32nd President - Franklin D. Roosevelt - Hardman Grand 

33rd President - Harry S. Truman - Steinway Grand, Baldwin Grand & Steinway Upright 

34th President - Dwight D. Eisenhower - Hallet & Cumston Upright 

35th President - John F. Kennedy - Ivers & Pond Grand Piano 

36th President - Lyndon B. Johnson - Style L. Steinway, Knabe Console 

37th President - Richard M. Nixon - Geo. P. Bent Upright, Baldwin Vertical 

38th President - Gerald Ford - No personal piano 

39th President - James (Jimmy) Carter - Ludden & Bates 

40th President - Ronald Reagan - Steinway Grand 

41st President - George Bush - Did not own personal piano. 

42nd President - William (Bill) Clinton - Baldwin Grand in the Governor's Mansion. 

Presidential Personal Pianos


A Native Born American Pianist and ComposerVirtuoso


Gottschalk and the Piano

  • Louis Moreau GottschalkNew Orleans , May 8, 1829 - Tijuca, Brazil, December 18, 1869

  • Father, Edward, was an English stockbroker; Mother, Almee de Brusle, an aristocratic French Creole

  • First child of a large family

  • He had a slave nurse named Sally who introduced him to Negro folk music

  • Playing piano at age 3


Gottschalk and the Piano

  • Paris at age 12

    • “I definitely expect that in two years or perhaps less I shall be earning a living on my own.”

  • Rejected by the Conservatory because he was American (anyone from America was barbarian)

  • Studied piano privately

  • Fellow students were Saint-Saens and Bizet


Gottschalk and the Piano

  • Chopin attended his first public recital in 1845

    • Frédéric Chopin predicted that Gottschalk would soon become one of the foremost pianists of the century

  • Berlioz became his champion and long-time friend

  • Gottschalk became known from Madrid to Moscow

  • Age 22 he became the musical idol of Spain

  • Returned to America after very successful tours in France, Switzerland and Spain

  • Became known in America as the “King of Pianists”


Gottschalk and the Piano

  • 1854 father went bankrupt and both parents died

  • On his deathbed, Edward blessed Louis in 7 languages

  • Wandered around the Antilles for 6 years doing nothing but giving concerts wherever he found a piano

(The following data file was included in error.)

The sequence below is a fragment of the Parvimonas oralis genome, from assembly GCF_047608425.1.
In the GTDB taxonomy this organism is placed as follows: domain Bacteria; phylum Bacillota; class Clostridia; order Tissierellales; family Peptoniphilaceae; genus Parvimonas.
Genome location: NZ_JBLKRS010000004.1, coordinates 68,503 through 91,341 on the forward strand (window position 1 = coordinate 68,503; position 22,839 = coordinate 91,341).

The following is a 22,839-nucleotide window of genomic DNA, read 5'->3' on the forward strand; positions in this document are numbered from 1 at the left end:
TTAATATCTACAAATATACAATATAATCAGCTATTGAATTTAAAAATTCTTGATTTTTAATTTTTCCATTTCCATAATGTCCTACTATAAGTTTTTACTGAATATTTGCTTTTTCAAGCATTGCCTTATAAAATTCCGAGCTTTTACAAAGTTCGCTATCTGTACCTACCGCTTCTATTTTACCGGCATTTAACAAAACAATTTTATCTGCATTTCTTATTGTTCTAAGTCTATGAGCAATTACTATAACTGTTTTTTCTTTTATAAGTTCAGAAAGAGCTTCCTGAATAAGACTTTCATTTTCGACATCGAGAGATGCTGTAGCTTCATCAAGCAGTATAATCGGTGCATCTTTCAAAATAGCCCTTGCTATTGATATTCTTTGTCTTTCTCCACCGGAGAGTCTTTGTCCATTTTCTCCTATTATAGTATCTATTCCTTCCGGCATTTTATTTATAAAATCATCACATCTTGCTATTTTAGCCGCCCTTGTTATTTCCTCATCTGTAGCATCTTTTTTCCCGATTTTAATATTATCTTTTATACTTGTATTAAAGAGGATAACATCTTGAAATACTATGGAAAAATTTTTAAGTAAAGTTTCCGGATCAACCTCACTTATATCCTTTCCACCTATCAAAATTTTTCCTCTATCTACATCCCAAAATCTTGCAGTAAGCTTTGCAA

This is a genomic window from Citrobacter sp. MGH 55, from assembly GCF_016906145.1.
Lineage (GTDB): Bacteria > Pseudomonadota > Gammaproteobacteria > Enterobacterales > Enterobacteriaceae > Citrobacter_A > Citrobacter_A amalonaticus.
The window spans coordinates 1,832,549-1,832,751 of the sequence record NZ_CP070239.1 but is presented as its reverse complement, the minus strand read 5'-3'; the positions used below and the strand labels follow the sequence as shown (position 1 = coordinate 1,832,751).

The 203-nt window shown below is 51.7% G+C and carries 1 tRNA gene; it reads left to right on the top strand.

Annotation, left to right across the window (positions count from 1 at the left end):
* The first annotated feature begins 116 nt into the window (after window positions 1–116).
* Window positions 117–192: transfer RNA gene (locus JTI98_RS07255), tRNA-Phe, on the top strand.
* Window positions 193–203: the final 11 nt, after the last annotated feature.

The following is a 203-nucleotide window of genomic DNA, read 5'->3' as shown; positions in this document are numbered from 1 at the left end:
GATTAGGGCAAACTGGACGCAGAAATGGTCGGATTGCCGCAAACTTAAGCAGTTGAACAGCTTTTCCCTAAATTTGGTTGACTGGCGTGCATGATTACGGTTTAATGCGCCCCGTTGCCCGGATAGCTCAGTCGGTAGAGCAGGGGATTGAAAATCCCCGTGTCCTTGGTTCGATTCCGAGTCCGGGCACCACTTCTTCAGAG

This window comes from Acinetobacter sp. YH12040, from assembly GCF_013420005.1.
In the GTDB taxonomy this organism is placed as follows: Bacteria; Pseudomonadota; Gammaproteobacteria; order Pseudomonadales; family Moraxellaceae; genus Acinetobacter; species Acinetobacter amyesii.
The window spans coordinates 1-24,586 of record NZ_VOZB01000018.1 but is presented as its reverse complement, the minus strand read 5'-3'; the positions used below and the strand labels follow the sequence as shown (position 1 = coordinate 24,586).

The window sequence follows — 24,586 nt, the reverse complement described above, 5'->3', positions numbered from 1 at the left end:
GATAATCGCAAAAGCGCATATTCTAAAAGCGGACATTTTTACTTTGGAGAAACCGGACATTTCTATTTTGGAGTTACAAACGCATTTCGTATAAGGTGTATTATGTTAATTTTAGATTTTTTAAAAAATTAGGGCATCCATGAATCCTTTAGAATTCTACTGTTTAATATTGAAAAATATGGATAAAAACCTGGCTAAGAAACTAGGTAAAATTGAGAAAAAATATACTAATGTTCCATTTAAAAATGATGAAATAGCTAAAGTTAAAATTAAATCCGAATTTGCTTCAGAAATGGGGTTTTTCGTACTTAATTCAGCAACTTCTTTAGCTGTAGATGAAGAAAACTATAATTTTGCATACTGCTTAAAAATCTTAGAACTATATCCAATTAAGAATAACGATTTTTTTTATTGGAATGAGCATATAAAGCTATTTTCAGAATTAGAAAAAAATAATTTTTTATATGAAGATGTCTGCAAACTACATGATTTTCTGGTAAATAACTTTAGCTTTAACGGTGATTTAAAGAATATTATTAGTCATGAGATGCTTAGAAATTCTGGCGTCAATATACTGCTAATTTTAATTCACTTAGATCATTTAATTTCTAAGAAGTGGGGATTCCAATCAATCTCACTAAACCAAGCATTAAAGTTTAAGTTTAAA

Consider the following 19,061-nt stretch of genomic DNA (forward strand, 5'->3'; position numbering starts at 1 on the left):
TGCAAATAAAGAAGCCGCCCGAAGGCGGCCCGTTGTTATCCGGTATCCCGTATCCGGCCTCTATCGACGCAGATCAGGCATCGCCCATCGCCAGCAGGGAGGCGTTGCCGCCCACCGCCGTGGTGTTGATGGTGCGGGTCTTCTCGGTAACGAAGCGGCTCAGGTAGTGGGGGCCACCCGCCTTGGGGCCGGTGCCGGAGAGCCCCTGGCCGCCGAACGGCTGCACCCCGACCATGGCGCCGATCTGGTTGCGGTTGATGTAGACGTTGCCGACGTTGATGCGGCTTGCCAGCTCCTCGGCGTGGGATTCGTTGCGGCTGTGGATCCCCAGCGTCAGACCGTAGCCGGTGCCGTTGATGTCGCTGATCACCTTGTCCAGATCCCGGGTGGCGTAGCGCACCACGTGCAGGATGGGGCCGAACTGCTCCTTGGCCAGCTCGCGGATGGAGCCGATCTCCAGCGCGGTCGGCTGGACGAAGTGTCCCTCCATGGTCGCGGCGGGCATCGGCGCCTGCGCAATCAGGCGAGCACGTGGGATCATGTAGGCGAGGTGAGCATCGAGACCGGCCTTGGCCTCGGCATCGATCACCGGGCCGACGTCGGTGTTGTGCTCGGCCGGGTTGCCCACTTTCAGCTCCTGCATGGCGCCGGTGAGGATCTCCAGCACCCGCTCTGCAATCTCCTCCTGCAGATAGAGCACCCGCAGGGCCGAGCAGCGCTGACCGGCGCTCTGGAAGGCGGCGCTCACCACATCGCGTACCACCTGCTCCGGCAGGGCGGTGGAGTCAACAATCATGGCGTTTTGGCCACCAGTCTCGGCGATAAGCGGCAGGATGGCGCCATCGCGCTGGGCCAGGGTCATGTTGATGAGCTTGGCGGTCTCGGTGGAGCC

• Identified with the Union cause

  • 1862 contract brought him back to the U.S.

  • Played 1100 recitals in three years

    • “Arrived half past eight at the hotel, took in a hurry a cup of bad tea, and away to business. One herring for dinner! nine hours on the train! and, in spite of everything, five hundred persons who have paid that you may give them two hours of poesy, of passion, and of inspiration. I confess to you secretly that they certainly will be cheated this evening.”


Gottschalk and the Piano

  • Involved in a scandal in San Francisco

    • A scandal about his relationship with a student at Oakland Female Seminary

  • “Spirited” aboard a ship (which headed for South America)

  • Played concerts in Peru, Chile, Argentina and Uruguay for 3 years

    • travelled to Santiago de Chile, Buenos Aires, and Rio de Janeiro. His concerts were tremendously successful all across South America and sometimes took the form of “monster concerts” involving up to 650 performers.

  • Depressed over the poverty, illiteracy and the brutal life he observed, Gottschalk began to write and lecture with great passion

  • Committed a kind of suicide by overwork and illness in 1869


Gottschalk and the Piano

  • Died of peritonitis (inflammation of the membrane lining the cavity of the abdomen) December 1869 age 40 in Tijuca, a suburb of Rio de Janeiro (where he was regarded as a national hero)

  • His diaries “Notes of a Pianist” were published by his sister

  • Thorough knowledge of the classics and European culture

  • Fluent in French, English, Italian and Spanish

  • A favorite of royal families

  • Generous with his time and money


Gottschalk and the Piano